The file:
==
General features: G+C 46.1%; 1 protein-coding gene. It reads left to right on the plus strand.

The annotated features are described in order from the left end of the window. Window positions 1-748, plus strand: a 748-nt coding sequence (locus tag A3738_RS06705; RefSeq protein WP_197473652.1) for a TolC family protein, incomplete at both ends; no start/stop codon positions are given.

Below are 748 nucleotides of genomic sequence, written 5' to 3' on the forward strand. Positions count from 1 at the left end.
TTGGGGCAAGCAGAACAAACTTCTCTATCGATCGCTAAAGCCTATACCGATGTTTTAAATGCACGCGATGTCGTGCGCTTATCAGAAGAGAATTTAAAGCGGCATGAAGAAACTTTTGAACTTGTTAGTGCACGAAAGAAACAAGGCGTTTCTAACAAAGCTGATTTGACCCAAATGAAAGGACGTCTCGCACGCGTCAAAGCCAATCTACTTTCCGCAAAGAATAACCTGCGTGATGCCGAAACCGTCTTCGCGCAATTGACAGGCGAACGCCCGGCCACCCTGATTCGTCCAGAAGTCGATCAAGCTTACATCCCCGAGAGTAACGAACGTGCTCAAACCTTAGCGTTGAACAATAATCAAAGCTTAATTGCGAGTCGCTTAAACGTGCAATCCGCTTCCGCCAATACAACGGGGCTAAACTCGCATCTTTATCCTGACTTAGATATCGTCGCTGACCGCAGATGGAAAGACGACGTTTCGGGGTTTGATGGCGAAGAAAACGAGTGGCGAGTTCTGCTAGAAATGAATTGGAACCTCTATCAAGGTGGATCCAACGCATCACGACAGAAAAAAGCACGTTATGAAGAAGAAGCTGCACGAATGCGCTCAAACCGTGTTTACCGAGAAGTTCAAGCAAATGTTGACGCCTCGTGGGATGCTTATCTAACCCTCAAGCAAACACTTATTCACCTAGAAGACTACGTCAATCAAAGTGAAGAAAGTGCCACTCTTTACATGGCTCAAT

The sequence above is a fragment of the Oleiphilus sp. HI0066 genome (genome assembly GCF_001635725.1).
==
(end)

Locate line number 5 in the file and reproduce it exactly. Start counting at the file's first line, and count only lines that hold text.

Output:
The sequence above is a fragment of the Oleiphilus sp. HI0066 genome (genome assembly GCF_001635725.1).